My son screamed for five hours straight.
I was half deaf and mostly insane with overfull, throbbing breasts that he refused to suckle. Without fluids or food for hours, I rushed him to emergency.
I was seen quickly due to the sound of the writhing, howling monster making everyone feel worse than they were originally. The noise reverberating so close to my eardrums meant I couldn’t concentrate on what the triage nurse was saying.
‘Did you even think to check his mouth?’
I said no, the response of a mewling weakling who felt totally chastened.
Three of four molars had erupted on the same day. His gums purple with pain, the tooth on the bottom right had only a speck of white piercing the skin. The other molars had three or four points up.
‘They don’t usually come through all at once.’ The bitch in white said, looking at me like I earned the world’s worst mother prize.
He’s not one yet, I thought it molars didn’t break through until 18 months.
‘Early,’ she snapped raising her eyes to the ceiling.
Things were easier once armed with Bonjela; the saviour of sore baby mouths.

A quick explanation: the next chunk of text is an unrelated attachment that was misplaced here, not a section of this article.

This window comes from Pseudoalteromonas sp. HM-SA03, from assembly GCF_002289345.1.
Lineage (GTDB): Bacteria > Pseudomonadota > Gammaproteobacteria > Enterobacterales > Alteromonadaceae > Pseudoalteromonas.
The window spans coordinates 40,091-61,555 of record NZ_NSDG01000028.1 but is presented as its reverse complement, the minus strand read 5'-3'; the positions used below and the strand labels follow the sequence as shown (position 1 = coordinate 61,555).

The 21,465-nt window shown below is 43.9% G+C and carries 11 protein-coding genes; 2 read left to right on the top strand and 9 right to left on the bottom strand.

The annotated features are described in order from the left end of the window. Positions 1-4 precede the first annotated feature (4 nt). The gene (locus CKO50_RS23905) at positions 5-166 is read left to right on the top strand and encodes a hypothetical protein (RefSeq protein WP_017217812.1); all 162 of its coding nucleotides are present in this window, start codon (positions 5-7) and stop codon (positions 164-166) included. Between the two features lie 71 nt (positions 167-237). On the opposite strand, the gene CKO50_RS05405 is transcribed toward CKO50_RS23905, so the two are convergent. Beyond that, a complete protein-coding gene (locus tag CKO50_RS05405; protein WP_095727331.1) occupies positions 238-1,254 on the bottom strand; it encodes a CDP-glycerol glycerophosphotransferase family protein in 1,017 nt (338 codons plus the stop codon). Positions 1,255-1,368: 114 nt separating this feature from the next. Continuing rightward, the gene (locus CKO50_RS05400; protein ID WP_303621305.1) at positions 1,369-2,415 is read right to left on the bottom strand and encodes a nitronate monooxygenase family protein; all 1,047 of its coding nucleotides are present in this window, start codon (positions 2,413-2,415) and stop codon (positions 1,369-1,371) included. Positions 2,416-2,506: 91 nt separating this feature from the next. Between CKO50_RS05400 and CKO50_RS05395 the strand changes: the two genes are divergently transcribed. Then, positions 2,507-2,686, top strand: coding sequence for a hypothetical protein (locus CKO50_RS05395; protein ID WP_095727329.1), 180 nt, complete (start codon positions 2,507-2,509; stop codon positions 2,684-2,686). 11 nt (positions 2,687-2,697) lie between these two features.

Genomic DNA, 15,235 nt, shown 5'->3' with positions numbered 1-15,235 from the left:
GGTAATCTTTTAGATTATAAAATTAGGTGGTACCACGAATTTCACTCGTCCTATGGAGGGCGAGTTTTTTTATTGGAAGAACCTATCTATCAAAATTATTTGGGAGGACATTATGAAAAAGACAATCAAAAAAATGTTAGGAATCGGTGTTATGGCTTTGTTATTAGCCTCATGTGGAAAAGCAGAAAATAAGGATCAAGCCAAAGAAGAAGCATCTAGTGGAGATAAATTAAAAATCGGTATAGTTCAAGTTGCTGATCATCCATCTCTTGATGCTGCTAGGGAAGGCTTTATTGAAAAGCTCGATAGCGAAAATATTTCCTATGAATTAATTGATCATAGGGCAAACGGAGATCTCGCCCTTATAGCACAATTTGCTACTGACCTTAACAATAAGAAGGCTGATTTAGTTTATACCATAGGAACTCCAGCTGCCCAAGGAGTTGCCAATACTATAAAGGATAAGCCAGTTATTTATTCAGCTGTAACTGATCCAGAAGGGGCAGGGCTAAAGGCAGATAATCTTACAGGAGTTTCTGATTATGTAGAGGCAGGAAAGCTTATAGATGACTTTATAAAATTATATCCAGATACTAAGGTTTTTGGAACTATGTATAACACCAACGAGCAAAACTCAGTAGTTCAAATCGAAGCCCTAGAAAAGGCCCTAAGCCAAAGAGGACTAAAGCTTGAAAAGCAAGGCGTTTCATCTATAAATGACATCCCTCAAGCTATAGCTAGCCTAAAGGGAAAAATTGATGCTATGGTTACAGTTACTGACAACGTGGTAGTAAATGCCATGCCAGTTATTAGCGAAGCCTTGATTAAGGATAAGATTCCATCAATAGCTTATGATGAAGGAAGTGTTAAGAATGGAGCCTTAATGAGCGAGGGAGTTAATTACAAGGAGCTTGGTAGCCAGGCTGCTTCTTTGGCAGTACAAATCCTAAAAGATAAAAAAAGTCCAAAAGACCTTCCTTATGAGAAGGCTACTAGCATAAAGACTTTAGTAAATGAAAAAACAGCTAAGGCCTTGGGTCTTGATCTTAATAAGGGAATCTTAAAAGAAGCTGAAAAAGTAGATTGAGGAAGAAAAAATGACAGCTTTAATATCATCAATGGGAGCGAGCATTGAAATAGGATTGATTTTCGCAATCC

There was really only that one day in hell with his teeth.
After my second child arrived, I checked her mouth every second time she squawked.
A clever kid, at ten months old she demanded: ‘teefmecin’.
I didn’t understand, her Dad couldn’t decipher the word either. After chanting the word twelve times, he took her in his arms on a tour of the house. In the bedroom she pointed to the blue tube on the dresser, loudly declaring ‘teefmecin’.
Teeth medicine, was what I’d called it, to make her mouth better. One of those talking out loud things I did to tell myself I was an okay mother. Explaining to them what was going on, whenever I was on the edge of not coping. I didn’t expect her to understand, to take it in or repeat it when she only had eight real words in her repertoire.